PHILIPPINES OPENS UP PORK IMPORT MARKET TO ALLEVIATE TIGHT SUPPLIES

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African Swine Fever continues to pose significant challenges for the Philippine pig market. While there are conflicting reports on the number of pigs affected, the United States Department of Agriculture (USDA) estimates that production fell by 30% in 2020.

The USDA has forecast a further 10% decline in 2021, at one million tonnes.

Bethan Wilkins, Senior Analyst – Red Meat at the Agriculture and Horticulture Development Board, said: “Pork is pivotal to the Filipino diet, ranking as the second-highest source of food energy after rice in a recent study. However, tight supplies of pig meat as a result of the outbreak have resulted in significant rises in retail prices of pork. 

“In January, pork was reported at €6.89/kg, 60% more than six months previously. For context, the minimum daily wage in the nation’s capital is €9.25. This has also resulted in subsequent price rises for other proteins, including chicken. 

“In response, the Philippine Government introduced a two-month price cap on pork and chicken in early February. Despite this, reports indicate that pork retail prices were still around €6.03-€6.54/kg, compared to the capped level of €4.65-€5.16/kg.”

In order to address the shortfall of pork, last week Rodrigo Duterte, the President of the Philippines, signed an executive order to temporarily lower tariffs on imported pork.

The order cuts tariffs within the “minimum access volume” (MAV) quota from 30% to 5% for the first three months, and to 10% for the following nine months. For pork imports outside the quota scheme, the tariff will drop from 40% to 15% during the first three months and to 20% for the remaining nine months.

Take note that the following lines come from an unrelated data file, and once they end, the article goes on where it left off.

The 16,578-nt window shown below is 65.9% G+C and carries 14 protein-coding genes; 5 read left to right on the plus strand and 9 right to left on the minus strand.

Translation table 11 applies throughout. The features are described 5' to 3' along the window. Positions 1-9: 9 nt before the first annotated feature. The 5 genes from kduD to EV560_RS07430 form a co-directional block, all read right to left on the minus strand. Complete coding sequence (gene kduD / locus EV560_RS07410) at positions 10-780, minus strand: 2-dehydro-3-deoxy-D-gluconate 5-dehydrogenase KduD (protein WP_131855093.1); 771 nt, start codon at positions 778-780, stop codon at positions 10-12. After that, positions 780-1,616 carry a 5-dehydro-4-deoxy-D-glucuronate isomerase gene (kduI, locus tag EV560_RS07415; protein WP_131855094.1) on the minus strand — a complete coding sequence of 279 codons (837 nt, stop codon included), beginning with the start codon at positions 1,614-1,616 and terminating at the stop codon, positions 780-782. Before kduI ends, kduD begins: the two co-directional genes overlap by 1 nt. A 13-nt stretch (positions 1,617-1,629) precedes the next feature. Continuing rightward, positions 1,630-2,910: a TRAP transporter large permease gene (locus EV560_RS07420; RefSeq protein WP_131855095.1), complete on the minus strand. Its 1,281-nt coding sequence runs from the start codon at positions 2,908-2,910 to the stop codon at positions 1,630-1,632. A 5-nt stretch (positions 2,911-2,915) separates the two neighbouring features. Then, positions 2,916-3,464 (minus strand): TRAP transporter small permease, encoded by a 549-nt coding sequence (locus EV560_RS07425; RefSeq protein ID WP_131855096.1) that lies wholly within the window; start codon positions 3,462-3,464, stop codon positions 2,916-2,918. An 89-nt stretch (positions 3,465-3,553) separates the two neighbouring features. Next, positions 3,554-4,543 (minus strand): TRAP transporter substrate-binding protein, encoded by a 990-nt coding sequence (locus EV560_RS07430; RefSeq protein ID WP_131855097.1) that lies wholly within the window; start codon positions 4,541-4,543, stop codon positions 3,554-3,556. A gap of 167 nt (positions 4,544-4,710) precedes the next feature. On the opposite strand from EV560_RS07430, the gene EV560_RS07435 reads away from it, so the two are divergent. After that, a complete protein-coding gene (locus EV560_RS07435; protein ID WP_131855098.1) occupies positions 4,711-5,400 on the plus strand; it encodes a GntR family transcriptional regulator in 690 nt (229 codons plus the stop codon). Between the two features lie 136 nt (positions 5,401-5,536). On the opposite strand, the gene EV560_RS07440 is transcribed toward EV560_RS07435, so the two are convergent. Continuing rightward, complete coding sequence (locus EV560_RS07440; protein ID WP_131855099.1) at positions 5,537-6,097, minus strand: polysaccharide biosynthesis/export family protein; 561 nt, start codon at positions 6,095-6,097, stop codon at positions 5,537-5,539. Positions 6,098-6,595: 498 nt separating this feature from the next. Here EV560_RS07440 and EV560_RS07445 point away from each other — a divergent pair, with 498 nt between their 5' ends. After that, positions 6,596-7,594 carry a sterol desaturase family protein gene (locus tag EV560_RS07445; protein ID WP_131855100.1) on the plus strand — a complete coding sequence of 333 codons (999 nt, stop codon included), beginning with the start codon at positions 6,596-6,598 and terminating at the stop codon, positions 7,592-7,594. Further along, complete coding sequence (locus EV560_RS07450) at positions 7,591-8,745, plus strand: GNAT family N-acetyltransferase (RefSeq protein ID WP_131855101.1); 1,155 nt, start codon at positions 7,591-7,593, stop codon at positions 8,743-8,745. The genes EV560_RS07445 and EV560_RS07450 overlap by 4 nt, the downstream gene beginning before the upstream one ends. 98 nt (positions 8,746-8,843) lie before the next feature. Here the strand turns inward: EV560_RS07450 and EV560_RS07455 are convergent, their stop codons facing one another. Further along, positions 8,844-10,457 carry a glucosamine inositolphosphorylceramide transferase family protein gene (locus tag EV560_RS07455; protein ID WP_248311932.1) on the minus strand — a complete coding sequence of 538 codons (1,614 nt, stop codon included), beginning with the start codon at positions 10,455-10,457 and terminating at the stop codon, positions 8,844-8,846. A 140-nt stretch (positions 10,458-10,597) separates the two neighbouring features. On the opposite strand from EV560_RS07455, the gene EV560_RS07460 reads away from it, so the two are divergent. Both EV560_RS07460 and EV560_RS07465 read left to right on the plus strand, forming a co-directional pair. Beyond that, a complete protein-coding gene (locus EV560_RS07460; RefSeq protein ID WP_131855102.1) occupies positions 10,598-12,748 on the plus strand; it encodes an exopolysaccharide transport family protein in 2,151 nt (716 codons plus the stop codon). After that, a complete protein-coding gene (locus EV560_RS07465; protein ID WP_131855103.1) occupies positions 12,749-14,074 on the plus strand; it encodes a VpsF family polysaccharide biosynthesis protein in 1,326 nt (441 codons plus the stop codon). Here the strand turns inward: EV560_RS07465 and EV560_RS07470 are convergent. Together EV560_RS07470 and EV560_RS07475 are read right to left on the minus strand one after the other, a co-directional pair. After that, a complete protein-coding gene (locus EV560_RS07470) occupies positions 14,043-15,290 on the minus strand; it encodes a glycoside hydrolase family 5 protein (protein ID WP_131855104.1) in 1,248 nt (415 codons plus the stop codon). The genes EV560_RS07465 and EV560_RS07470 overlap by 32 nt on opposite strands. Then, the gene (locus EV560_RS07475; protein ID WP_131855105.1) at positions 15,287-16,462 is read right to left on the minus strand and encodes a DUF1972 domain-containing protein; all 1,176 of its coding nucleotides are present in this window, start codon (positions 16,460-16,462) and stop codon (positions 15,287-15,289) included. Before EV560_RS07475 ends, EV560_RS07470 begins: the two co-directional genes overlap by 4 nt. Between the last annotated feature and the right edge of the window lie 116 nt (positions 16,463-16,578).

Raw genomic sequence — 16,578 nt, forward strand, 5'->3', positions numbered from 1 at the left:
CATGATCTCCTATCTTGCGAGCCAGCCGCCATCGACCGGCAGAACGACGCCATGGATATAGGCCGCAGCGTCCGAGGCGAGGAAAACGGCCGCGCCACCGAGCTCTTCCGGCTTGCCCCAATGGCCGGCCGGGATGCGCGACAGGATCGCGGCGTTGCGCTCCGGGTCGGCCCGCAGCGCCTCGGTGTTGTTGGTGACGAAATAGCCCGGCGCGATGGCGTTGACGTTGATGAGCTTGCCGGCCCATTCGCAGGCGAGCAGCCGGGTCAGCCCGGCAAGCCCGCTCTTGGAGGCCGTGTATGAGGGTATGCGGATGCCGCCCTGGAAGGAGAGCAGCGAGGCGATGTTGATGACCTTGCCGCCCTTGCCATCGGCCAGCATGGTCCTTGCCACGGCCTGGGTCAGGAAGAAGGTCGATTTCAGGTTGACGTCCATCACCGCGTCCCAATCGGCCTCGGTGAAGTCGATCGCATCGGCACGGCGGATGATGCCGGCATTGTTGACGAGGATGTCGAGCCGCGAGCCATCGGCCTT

The President has also recommended increasing the MAV pork quota from 54,210 tonnes to approximately 400,000 tonnes for 2021.

“There have been some challenges from local farmers about the impact of these tariff reductions,” explained Wilkins.

“In 2020, the Philippines imported a total 183,500 tonnes of pig meat, of which 55% was offal. The quotas and tariff rate changes above do not cover offal. 

“Last year’s pig meat imports were nearly 40% lower compared to the previous year, which is reportedly due to disruption from the pandemic. However, the USDA expects that import levels will exceed pre-pandemic levels in 2021.”

In 2020, Spain, Canada and the United States supplied two-thirds of the nation’s pig meat imports in volume terms. The UK supplied 6,900 tonnes, 4% of total Philippines pig meat imports, during this period. The introduction of these changes to import regulations will likely make the Philippines a more significant export market over 2021. 

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